Google has provided a few more details on user data requests made by Government agencies and the way the company responds to those requests. The company recently stated that there had been a 70 percent rise in government requests compared to the previous two years.
Google’s stance has been explained through the company’s official blog by Senior Vice President and Legal Officer, David Drummond. He explained that the company had a strict process that handled all requests. Whenever any government agency requested user details such as contents of an email or data provided while signing up for a Google account, his team scrutinized each request thoroughly to ensure that Google’s policies as well as the law were obeyed by that request.
In addition, the request had to come in written form and under the appropriate law, and with the sign of the authorized official of the agency requesting the information. Google officials could refuse any request that was too broad or ask the agency to narrow it down. The affected user would also be notified about any request to enable him or her to contact the requesting agency or seek consultation from a lawyer, although this was not possible all the time due to legal constraints placed on the company itself.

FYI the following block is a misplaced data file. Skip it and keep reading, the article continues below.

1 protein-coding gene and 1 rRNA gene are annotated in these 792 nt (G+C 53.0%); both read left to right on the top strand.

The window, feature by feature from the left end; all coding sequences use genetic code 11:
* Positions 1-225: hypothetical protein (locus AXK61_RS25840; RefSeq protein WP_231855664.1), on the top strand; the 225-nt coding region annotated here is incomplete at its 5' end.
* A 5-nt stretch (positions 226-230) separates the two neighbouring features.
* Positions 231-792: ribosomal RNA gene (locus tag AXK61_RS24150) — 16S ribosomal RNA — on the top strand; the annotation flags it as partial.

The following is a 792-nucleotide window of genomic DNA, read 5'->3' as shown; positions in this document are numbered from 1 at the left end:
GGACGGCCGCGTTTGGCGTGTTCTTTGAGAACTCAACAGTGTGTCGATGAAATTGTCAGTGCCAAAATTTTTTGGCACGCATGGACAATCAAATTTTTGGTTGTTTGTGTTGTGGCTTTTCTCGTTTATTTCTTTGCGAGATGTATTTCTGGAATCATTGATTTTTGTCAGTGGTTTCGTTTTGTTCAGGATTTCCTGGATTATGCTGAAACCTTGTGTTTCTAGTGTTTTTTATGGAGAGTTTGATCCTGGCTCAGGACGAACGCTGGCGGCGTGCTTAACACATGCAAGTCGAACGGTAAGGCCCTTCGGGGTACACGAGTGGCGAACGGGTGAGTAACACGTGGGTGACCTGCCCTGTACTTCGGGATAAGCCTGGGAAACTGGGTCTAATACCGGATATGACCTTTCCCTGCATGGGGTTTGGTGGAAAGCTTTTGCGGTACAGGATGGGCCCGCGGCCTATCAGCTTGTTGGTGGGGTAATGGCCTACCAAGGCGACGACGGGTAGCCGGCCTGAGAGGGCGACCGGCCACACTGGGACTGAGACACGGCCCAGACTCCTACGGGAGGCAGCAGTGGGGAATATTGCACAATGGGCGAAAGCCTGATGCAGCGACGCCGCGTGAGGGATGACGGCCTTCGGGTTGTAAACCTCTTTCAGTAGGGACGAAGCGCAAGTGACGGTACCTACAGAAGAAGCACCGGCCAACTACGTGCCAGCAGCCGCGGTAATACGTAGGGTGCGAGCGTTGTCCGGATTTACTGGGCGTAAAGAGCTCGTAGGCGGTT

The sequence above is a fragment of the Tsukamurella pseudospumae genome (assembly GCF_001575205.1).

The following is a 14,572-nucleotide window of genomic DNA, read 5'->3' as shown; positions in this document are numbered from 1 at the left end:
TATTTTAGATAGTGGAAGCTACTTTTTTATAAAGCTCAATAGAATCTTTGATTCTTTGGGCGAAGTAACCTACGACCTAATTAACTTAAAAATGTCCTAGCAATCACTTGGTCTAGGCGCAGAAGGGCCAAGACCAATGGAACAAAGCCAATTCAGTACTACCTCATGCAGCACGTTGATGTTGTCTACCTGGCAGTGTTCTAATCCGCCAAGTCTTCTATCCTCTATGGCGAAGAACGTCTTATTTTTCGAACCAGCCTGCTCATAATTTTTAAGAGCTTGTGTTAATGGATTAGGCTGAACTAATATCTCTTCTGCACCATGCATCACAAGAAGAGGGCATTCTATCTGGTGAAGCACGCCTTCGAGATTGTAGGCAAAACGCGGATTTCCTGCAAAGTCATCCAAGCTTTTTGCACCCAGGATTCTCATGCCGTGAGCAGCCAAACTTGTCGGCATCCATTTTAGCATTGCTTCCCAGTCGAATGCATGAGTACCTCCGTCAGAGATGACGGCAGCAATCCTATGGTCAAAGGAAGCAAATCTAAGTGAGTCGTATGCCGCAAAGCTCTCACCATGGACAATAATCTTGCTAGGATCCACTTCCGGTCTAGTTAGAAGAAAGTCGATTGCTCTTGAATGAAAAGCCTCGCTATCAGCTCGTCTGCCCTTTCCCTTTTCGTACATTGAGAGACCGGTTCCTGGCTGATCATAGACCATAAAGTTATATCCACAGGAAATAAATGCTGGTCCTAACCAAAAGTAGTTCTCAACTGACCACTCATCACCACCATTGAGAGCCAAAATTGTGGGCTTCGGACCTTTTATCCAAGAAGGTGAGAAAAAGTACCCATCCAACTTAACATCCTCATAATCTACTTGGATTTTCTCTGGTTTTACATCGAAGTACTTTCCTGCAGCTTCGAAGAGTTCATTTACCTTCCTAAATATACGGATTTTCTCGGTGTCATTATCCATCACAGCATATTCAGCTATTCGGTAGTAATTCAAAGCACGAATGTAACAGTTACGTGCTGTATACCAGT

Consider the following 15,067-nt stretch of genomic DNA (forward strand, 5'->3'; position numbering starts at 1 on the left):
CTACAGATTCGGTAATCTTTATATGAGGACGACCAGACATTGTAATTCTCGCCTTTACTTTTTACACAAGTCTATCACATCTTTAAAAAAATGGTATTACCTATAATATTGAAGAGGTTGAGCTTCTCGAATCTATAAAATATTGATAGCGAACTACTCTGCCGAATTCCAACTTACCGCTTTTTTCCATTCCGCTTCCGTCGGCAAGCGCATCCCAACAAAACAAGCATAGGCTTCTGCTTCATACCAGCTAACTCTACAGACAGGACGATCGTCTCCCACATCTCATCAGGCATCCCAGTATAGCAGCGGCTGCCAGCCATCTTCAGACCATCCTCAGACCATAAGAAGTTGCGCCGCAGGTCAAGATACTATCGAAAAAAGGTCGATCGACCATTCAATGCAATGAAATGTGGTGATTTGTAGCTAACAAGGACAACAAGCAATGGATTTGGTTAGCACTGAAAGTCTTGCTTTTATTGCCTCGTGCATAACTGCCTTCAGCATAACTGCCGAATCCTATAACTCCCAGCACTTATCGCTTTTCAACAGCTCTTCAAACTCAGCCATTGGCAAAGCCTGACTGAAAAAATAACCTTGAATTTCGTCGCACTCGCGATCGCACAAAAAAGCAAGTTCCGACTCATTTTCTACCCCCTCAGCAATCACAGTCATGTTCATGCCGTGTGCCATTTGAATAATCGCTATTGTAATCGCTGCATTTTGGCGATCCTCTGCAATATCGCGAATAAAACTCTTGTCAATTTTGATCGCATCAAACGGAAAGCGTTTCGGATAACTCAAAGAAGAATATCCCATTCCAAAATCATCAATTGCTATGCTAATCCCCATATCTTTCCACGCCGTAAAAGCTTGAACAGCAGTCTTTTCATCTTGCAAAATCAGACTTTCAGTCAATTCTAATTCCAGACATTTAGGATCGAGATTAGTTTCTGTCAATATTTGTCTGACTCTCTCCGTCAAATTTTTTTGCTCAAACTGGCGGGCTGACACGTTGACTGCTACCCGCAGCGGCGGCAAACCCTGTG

The company also ensured that criminal investigations that required private user data including Gmail messages, photos, and documents stored in Google accounts as well as YouTube videos were executed only after producing a search warrant. Google believes that this is necessary to protect user rights under the Fourth Amendment to the US Constitution that could avoid conflicts in ECPA and avoid unreasonable search and seizure incidents.
David Drummond also stated that the company would do its best to provide information about government requests to users and had also added a section in their Transparency Report to provide answers to many queries from their users. He explained that the government used warrants, court orders, and subpoenas to compel Google to divulge user information to relevant authorities.
David Drummond explained that the company was committed to protecting the privacy of its users while ensuring that governments pursue their legitimate investigations. The company also planned to pursue updating of the US Electronic Communications Privacy Act.